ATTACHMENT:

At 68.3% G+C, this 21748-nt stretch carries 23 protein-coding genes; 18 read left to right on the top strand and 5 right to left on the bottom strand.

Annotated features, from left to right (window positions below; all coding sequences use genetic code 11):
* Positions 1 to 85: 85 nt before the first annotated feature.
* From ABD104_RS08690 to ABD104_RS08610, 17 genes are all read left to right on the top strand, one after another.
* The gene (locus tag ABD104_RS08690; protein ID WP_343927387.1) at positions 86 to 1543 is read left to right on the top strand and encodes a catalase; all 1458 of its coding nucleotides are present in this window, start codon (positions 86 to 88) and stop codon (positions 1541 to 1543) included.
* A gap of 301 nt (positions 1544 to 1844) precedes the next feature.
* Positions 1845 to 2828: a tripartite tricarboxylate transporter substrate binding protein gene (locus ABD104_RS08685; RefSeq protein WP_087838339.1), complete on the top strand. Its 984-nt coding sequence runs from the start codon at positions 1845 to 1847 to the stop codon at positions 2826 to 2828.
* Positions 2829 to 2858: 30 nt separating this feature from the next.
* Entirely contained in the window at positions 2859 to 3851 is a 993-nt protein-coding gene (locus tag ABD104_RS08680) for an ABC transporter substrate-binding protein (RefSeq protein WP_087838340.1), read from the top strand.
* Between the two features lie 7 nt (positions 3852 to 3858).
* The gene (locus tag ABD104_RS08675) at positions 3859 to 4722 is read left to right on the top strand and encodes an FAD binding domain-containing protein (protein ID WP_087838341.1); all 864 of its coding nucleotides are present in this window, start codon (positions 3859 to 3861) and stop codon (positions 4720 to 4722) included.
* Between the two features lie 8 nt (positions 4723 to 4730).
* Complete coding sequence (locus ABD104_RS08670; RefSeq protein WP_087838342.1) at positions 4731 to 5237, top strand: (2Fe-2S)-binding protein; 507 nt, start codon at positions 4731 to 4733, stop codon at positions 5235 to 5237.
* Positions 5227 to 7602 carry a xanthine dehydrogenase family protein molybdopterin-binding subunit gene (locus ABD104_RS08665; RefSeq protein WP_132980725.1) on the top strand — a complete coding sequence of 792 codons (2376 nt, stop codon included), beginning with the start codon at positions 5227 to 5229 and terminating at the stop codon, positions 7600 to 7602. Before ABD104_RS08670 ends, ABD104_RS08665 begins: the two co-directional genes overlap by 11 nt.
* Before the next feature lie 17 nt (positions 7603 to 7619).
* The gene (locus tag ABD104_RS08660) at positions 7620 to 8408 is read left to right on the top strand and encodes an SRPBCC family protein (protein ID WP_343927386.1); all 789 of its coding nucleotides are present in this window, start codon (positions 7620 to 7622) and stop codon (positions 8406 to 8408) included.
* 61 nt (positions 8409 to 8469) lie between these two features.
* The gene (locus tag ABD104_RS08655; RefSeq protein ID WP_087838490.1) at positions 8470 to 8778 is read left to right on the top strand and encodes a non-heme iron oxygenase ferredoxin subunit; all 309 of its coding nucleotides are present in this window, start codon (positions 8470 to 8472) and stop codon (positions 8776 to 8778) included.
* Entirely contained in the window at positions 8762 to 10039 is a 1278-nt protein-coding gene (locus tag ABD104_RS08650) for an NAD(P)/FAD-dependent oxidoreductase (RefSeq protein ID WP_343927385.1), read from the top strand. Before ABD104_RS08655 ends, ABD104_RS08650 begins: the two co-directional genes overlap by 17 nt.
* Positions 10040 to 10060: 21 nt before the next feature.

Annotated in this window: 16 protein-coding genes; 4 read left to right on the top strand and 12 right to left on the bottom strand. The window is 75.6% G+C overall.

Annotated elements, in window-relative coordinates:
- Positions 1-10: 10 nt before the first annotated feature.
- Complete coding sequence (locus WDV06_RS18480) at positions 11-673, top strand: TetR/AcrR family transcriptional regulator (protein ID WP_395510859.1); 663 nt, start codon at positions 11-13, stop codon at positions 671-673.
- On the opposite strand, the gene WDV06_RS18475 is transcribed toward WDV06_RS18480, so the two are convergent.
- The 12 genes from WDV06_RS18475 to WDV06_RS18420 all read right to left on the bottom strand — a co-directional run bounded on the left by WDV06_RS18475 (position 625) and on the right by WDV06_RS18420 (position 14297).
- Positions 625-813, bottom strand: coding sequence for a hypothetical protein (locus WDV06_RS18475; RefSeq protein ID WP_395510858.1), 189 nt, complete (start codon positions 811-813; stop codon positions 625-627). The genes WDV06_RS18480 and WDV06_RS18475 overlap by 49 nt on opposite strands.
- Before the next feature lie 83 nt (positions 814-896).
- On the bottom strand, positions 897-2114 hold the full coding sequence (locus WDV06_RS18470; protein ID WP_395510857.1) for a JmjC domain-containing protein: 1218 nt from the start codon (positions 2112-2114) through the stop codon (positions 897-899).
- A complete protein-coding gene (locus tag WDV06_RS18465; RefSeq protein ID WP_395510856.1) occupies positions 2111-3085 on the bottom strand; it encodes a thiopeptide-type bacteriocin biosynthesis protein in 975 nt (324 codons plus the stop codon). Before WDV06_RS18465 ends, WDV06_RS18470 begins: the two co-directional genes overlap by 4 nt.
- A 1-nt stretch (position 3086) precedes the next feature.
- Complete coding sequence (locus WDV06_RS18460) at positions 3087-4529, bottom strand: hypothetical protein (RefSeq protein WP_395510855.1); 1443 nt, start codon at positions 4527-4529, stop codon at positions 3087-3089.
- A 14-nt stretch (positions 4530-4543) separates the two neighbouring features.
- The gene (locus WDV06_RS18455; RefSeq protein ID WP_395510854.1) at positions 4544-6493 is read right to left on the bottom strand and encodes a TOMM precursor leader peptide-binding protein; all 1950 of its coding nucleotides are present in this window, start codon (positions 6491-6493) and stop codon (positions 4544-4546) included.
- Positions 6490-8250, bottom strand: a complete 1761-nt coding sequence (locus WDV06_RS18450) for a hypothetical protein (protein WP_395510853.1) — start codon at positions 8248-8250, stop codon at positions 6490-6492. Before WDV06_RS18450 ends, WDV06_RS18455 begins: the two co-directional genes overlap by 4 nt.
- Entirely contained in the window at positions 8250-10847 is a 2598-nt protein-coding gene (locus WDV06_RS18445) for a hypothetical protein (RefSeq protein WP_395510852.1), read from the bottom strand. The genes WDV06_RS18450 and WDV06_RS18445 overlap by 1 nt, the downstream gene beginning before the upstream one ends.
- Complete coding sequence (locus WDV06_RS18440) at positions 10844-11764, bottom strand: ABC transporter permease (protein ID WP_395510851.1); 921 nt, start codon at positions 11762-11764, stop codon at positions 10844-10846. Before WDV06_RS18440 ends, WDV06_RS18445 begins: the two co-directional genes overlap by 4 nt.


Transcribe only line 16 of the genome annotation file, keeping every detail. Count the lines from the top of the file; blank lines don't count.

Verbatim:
* The gene (locus tag ABD104_RS08660) at positions 7620 to 8408 is read left to right on the top strand and encodes an SRPBCC family protein (protein ID WP_343927386.1); all 789 of its coding nucleotides are present in this window, start codon (positions 7620 to 7622) and stop codon (positions 8406 to 8408) included.